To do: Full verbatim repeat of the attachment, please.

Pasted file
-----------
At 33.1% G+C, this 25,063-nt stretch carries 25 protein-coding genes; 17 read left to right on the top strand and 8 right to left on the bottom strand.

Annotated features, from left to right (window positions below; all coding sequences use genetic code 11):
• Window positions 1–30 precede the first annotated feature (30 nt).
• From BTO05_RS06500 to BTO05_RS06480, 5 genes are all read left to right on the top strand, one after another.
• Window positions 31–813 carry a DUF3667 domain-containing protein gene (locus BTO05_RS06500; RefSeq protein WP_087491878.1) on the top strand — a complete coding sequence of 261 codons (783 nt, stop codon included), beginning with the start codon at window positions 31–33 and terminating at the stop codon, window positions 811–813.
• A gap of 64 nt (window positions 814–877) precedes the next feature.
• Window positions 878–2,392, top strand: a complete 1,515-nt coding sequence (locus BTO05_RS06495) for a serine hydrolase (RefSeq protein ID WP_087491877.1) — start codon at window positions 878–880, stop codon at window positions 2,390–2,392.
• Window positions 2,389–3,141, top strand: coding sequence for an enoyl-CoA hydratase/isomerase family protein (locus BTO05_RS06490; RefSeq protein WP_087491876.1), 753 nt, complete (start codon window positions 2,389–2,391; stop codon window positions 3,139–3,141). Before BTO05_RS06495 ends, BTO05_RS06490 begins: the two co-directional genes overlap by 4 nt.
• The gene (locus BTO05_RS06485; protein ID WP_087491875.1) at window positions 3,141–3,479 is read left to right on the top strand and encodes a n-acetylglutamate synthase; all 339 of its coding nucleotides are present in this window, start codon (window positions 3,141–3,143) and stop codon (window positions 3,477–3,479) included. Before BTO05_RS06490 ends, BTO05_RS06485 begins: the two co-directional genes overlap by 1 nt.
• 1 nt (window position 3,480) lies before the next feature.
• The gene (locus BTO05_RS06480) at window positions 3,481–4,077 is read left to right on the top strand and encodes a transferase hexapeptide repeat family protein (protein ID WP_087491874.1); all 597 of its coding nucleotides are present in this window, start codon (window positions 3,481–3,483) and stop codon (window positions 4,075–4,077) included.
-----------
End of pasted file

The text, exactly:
At 33.1% G+C, this 25,063-nt stretch carries 25 protein-coding genes; 17 read left to right on the top strand and 8 right to left on the bottom strand.

Annotated features, from left to right (window positions below; all coding sequences use genetic code 11):
• Window positions 1–30 precede the first annotated feature (30 nt).
• From BTO05_RS06500 to BTO05_RS06480, 5 genes are all read left to right on the top strand, one after another.
• Window positions 31–813 carry a DUF3667 domain-containing protein gene (locus BTO05_RS06500; RefSeq protein WP_087491878.1) on the top strand — a complete coding sequence of 261 codons (783 nt, stop codon included), beginning with the start codon at window positions 31–33 and terminating at the stop codon, window positions 811–813.
• A gap of 64 nt (window positions 814–877) precedes the next feature.
• Window positions 878–2,392, top strand: a complete 1,515-nt coding sequence (locus BTO05_RS06495) for a serine hydrolase (RefSeq protein ID WP_087491877.1) — start codon at window positions 878–880, stop codon at window positions 2,390–2,392.
• Window positions 2,389–3,141, top strand: coding sequence for an enoyl-CoA hydratase/isomerase family protein (locus BTO05_RS06490; RefSeq protein WP_087491876.1), 753 nt, complete (start codon window positions 2,389–2,391; stop codon window positions 3,139–3,141). Before BTO05_RS06495 ends, BTO05_RS06490 begins: the two co-directional genes overlap by 4 nt.
• The gene (locus BTO05_RS06485; protein ID WP_087491875.1) at window positions 3,141–3,479 is read left to right on the top strand and encodes a n-acetylglutamate synthase; all 339 of its coding nucleotides are present in this window, start codon (window positions 3,141–3,143) and stop codon (window positions 3,477–3,479) included. Before BTO05_RS06490 ends, BTO05_RS06485 begins: the two co-directional genes overlap by 1 nt.
• 1 nt (window position 3,480) lies before the next feature.
• The gene (locus BTO05_RS06480) at window positions 3,481–4,077 is read left to right on the top strand and encodes a transferase hexapeptide repeat family protein (protein ID WP_087491874.1); all 597 of its coding nucleotides are present in this window, start codon (window positions 3,481–3,483) and stop codon (window positions 4,075–4,077) included.